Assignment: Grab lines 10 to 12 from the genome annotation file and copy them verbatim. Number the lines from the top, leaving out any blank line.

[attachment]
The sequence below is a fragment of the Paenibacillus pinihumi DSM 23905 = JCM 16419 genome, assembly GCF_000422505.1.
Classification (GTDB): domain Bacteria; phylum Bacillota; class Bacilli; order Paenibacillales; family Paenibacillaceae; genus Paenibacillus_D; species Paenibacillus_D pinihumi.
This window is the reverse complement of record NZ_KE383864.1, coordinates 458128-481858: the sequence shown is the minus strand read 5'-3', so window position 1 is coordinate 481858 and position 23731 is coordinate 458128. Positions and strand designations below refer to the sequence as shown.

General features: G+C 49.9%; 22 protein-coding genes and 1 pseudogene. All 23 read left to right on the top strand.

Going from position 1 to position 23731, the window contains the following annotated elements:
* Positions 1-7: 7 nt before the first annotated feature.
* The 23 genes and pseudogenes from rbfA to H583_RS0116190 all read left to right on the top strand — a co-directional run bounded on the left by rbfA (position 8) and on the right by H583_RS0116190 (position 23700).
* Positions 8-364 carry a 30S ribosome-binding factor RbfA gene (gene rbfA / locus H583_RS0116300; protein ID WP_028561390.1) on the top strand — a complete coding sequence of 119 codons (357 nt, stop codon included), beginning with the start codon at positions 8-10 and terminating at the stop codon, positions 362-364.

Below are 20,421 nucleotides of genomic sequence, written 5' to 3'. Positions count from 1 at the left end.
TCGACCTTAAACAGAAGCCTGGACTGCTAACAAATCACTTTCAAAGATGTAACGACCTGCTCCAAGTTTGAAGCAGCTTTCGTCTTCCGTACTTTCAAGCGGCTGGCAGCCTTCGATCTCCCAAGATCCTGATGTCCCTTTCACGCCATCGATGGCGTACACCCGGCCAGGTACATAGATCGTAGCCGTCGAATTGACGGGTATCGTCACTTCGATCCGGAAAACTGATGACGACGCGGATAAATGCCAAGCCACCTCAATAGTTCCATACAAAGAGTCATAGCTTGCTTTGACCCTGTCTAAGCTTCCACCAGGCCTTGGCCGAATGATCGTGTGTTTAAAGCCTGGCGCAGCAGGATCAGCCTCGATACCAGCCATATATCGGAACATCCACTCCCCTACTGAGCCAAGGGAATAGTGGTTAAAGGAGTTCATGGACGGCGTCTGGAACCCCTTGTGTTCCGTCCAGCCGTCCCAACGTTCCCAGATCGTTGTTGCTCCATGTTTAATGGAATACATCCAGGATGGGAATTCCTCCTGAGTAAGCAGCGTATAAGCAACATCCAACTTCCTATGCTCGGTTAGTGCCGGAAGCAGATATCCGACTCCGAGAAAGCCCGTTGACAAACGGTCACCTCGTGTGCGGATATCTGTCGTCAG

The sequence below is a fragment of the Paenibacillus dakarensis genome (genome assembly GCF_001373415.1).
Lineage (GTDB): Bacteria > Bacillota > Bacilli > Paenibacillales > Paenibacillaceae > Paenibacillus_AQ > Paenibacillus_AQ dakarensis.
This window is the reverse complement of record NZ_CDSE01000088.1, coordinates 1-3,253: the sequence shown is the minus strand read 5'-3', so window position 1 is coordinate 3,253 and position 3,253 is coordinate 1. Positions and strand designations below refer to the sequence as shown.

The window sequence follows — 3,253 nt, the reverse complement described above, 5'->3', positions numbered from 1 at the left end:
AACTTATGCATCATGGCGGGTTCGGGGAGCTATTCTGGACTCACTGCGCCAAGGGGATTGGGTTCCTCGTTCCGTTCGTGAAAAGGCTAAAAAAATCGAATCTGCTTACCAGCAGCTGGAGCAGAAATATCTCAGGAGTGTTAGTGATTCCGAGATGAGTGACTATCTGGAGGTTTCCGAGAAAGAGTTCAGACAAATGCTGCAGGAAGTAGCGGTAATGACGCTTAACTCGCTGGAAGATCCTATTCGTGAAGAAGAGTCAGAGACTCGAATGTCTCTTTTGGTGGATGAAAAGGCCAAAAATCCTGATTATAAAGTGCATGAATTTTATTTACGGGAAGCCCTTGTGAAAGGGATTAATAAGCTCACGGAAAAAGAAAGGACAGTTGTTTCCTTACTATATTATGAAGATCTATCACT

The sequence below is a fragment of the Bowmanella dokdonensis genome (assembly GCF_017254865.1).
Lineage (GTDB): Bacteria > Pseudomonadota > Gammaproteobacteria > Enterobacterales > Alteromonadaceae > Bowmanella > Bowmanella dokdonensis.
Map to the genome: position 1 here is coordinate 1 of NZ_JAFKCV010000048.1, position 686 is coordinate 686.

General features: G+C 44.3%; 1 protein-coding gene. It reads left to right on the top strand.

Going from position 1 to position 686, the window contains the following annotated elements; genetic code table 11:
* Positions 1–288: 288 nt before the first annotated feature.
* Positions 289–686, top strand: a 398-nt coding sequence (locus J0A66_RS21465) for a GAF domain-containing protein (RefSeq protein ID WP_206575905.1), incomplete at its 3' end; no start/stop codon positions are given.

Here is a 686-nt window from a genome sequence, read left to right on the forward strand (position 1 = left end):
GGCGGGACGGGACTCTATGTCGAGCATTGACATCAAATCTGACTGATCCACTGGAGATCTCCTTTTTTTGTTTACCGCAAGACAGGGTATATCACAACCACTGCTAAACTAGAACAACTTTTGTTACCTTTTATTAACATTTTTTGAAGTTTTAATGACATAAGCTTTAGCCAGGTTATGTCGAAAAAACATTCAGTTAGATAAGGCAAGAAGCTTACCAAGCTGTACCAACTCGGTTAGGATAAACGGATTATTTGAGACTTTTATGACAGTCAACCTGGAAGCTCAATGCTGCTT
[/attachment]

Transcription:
TCGACCTTAAACAGAAGCCTGGACTGCTAACAAATCACTTTCAAAGATGTAACGACCTGCTCCAAGTTTGAAGCAGCTTTCGTCTTCCGTACTTTCAAGCGGCTGGCAGCCTTCGATCTCCCAAGATCCTGATGTCCCTTTCACGCCATCGATGGCGTACACCCGGCCAGGTACATAGATCGTAGCCGTCGAATTGACGGGTATCGTCACTTCGATCCGGAAAACTGATGACGACGCGGATAAATGCCAAGCCACCTCAATAGTTCCATACAAAGAGTCATAGCTTGCTTTGACCCTGTCTAAGCTTCCACCAGGCCTTGGCCGAATGATCGTGTGTTTAAAGCCTGGCGCAGCAGGATCAGCCTCGATACCAGCCATATATCGGAACATCCACTCCCCTACTGAGCCAAGGGAATAGTGGTTAAAGGAGTTCATGGACGGCGTCTGGAACCCCTTGTGTTCCGTCCAGCCGTCCCAACGTTCCCAGATCGTTGTTGCTCCATGTTTAATGGAATACATCCAGGATGGGAATTCCTCCTGAGTAAGCAGCGTATAAGCAACATCCAACTTCCTATGCTCGGTTAGTGCCGGAAGCAGATATCCGACTCCGAGAAAGCCCGTTGACAAACGGTCACCTCGTGTGCGGATATCTGTCGTCAG

The sequence below is a fragment of the Paenibacillus dakarensis genome (genome assembly GCF_001373415.1).
Lineage (GTDB): Bacteria > Bacillota > Bacilli > Paenibacillales > Paenibacillaceae > Paenibacillus_AQ > Paenibacillus_AQ dakarensis.